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Look who agrees with Kapil Sibal on web gag

Last updated on: December 12, 2011 16:05 IST

Look who agrees with Kapil Sibal on web gag

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Telecom Minister Kapil Sibal on Monday got support from the Press Council whose chief Markandey Katju said that he favoured filtering of "offensive material" on social networking sites as it could promote religious hatred.

 

"The pictures and other contents show religious figures of certain communities in a highly offensive and even pornographic manner. Such material is bound to create religious hatred and lead to most undesirable consequences," Katju said in a statement.

 

Katju's comments come in the wake of the controversy triggered by Sibal's comments about objectionable material on the Internet.

 

The Press Council chief said that following the controversy he had carefully examined the contents, pictorial and the rest on the Internet and had come across highly offensive material.

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"The pictures I have seen not only hurt the religious sentiments of members of certain religious communities, but are also outrageous, inflammatory and egregious, and are bound to disturb peace and result in serious law and order problems," he said.

 

Katju said that as per section 153A of the IPC, it is a criminal offence to promote, or attempt to promote disharmony, feelings of enmity or hatred or ill-will between different religious communities or groups, or do an act which is prejudicial to the maintenance of harmony between different religious groups or communities, and which is likely to disturb the public tranquillity.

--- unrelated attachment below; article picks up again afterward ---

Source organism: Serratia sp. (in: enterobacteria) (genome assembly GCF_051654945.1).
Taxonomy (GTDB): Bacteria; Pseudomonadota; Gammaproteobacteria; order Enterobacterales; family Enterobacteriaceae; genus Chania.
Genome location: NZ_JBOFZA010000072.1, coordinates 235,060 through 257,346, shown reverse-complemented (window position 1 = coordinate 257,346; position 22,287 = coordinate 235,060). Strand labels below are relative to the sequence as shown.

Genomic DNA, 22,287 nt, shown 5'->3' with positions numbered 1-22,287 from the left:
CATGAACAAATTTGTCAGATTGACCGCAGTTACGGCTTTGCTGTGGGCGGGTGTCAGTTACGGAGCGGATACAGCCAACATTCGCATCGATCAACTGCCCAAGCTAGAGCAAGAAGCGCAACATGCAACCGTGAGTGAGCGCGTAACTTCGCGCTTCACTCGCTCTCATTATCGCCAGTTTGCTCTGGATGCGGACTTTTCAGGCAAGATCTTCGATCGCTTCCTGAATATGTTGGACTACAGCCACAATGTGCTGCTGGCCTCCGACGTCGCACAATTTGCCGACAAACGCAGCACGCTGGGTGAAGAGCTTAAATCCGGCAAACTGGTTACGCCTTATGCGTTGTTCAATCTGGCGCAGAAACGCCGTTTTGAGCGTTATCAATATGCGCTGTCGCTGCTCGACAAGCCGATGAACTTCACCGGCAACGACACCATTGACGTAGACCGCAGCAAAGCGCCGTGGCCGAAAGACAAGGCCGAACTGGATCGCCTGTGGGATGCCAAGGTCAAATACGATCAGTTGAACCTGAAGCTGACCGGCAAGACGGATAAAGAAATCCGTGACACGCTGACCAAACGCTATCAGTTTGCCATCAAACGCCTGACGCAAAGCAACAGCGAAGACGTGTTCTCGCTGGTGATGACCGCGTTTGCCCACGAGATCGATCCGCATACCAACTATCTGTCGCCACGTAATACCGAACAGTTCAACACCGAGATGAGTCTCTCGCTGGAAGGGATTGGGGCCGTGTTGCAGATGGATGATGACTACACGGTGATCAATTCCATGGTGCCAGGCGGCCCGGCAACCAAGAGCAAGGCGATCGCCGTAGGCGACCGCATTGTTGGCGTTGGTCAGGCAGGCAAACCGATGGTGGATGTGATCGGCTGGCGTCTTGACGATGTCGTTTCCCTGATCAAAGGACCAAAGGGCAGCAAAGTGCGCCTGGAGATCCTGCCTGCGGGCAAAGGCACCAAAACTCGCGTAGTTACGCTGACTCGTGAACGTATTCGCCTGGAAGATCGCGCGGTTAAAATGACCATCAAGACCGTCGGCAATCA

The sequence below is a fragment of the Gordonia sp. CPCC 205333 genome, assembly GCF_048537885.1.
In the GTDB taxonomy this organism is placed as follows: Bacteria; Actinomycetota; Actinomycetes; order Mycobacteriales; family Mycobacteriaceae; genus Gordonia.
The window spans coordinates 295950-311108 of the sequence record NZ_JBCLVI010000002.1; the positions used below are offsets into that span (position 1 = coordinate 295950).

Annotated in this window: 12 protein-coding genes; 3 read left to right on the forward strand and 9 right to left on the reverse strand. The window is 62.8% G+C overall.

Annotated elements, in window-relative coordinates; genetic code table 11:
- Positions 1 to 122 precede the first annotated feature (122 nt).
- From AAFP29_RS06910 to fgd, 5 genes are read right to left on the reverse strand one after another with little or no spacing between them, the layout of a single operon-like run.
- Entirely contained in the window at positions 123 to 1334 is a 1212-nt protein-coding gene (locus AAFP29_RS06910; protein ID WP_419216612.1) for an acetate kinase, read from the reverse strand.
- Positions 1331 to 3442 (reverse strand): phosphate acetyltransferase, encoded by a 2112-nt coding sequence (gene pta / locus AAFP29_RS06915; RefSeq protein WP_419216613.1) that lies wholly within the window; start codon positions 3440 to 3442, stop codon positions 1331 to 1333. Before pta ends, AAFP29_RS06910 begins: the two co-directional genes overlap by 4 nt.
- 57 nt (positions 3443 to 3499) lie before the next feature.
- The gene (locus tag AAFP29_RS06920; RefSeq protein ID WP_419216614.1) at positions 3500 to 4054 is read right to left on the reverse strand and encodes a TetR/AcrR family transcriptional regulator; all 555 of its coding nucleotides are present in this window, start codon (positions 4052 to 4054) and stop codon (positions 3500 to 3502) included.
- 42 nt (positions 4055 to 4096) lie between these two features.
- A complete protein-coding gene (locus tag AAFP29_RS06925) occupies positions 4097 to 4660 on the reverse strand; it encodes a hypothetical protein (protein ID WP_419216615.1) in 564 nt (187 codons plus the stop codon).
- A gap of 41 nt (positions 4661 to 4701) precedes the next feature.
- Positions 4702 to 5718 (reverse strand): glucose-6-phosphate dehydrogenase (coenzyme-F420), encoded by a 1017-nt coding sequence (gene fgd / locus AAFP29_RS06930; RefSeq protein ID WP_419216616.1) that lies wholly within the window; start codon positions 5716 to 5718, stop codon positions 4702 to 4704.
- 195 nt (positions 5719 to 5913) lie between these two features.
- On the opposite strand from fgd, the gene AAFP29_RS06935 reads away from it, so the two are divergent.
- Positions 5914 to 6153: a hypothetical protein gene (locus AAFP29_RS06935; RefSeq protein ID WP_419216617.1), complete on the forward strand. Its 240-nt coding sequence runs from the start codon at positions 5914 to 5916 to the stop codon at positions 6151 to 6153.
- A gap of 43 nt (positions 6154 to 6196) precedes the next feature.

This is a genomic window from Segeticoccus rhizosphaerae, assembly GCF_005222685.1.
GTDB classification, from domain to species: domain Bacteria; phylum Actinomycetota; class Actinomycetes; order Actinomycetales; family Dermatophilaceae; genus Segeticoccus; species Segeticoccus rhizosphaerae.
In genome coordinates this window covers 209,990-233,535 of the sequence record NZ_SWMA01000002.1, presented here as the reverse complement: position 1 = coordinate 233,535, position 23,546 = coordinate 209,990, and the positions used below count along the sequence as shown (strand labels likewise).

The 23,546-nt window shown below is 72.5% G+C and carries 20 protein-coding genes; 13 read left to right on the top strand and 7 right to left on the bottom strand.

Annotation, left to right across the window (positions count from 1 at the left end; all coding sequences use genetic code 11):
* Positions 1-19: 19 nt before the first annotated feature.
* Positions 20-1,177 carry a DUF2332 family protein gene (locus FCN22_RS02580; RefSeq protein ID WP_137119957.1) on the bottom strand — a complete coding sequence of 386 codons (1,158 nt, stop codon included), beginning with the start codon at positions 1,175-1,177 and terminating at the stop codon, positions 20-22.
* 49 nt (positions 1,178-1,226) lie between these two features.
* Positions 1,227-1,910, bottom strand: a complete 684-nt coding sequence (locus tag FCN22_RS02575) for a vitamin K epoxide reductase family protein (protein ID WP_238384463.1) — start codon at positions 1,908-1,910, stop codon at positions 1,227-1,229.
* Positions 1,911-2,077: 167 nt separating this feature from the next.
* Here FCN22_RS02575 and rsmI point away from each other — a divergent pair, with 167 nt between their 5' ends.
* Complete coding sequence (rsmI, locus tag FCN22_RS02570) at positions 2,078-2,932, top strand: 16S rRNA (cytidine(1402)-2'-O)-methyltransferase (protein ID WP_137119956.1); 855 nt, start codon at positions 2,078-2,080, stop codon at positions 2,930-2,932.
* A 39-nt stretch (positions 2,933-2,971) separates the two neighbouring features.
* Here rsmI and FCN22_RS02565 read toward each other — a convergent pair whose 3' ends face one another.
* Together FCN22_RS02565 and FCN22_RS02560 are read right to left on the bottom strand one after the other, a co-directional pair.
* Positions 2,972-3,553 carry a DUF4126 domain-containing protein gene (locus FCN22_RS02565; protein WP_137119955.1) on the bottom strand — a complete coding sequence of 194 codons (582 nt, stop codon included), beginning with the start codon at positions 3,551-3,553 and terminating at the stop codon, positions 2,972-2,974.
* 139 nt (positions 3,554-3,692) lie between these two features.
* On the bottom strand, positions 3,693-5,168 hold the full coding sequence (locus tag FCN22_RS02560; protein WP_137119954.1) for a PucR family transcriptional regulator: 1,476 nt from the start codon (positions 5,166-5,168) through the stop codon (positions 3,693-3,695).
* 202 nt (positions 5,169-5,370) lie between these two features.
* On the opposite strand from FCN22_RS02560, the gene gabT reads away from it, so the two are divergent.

"I have carefully perused the material in question and am of the opinion that there can be no manner of doubt that they attract Section 153A of the Indian Penal Code," the former Supreme Court judge said.





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"Hence I am of the view that such offensive material should be removed or filtered out from the social network sites on the Internet immediately," Katju said.

 

"Article 19(1)(a) of the Constitution which provides for freedom of the media, is subject to Article 19 (2) which states that restrictions can be placed on this freedom in the interest of public order, decency and morality," Katju said.

He said that freedom must always be enjoyed within reasonable restrictions.

 

"I strongly support freedom of the media, no freedom is absolute, and all freedoms are subject to reasonable restrictions in the public interest," he said.

Observing that India is a country of great diversity, Katju said the only way our country can be held together is by giving equal respect to all communities.





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